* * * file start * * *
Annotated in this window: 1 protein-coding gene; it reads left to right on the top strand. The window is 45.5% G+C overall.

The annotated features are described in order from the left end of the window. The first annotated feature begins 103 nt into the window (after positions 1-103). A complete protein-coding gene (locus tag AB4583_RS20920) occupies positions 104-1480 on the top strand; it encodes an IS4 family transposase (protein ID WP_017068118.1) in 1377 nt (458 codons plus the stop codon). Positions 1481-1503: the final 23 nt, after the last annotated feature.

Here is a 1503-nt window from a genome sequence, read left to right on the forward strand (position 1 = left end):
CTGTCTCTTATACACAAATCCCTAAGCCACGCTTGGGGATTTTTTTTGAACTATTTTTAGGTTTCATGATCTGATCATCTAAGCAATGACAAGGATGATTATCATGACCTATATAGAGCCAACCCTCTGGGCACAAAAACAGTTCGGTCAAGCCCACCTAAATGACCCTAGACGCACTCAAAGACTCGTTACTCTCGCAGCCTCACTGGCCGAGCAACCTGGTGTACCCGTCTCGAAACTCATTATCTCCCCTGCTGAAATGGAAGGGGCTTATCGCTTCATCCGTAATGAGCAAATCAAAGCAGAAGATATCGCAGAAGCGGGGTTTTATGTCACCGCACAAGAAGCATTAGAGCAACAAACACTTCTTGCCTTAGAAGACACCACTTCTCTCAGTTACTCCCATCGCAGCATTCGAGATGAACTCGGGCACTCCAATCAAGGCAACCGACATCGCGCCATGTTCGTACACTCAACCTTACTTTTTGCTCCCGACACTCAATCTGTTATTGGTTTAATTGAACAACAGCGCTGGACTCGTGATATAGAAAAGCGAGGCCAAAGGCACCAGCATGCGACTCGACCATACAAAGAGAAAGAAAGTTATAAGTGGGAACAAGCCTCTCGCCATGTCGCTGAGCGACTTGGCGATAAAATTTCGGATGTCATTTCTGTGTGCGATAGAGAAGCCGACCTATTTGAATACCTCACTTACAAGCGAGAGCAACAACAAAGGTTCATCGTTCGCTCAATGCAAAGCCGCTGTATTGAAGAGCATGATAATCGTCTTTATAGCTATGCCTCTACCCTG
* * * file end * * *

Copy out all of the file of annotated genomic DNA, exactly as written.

Annotated in this window: 1 protein-coding gene; it reads left to right on the top strand. The window is 45.5% G+C overall.

The annotated features are described in order from the left end of the window. The first annotated feature begins 103 nt into the window (after positions 1-103). A complete protein-coding gene (locus tag AB4583_RS20920) occupies positions 104-1480 on the top strand; it encodes an IS4 family transposase (protein ID WP_017068118.1) in 1377 nt (458 codons plus the stop codon). Positions 1481-1503: the final 23 nt, after the last annotated feature.

Here is a 1503-nt window from a genome sequence, read left to right on the forward strand (position 1 = left end):
CTGTCTCTTATACACAAATCCCTAAGCCACGCTTGGGGATTTTTTTTGAACTATTTTTAGGTTTCATGATCTGATCATCTAAGCAATGACAAGGATGATTATCATGACCTATATAGAGCCAACCCTCTGGGCACAAAAACAGTTCGGTCAAGCCCACCTAAATGACCCTAGACGCACTCAAAGACTCGTTACTCTCGCAGCCTCACTGGCCGAGCAACCTGGTGTACCCGTCTCGAAACTCATTATCTCCCCTGCTGAAATGGAAGGGGCTTATCGCTTCATCCGTAATGAGCAAATCAAAGCAGAAGATATCGCAGAAGCGGGGTTTTATGTCACCGCACAAGAAGCATTAGAGCAACAAACACTTCTTGCCTTAGAAGACACCACTTCTCTCAGTTACTCCCATCGCAGCATTCGAGATGAACTCGGGCACTCCAATCAAGGCAACCGACATCGCGCCATGTTCGTACACTCAACCTTACTTTTTGCTCCCGACACTCAATCTGTTATTGGTTTAATTGAACAACAGCGCTGGACTCGTGATATAGAAAAGCGAGGCCAAAGGCACCAGCATGCGACTCGACCATACAAAGAGAAAGAAAGTTATAAGTGGGAACAAGCCTCTCGCCATGTCGCTGAGCGACTTGGCGATAAAATTTCGGATGTCATTTCTGTGTGCGATAGAGAAGCCGACCTATTTGAATACCTCACTTACAAGCGAGAGCAACAACAAAGGTTCATCGTTCGCTCAATGCAAAGCCGCTGTATTGAAGAGCATGATAATCGTCTTTATAGCTATGCCTCTACCCTG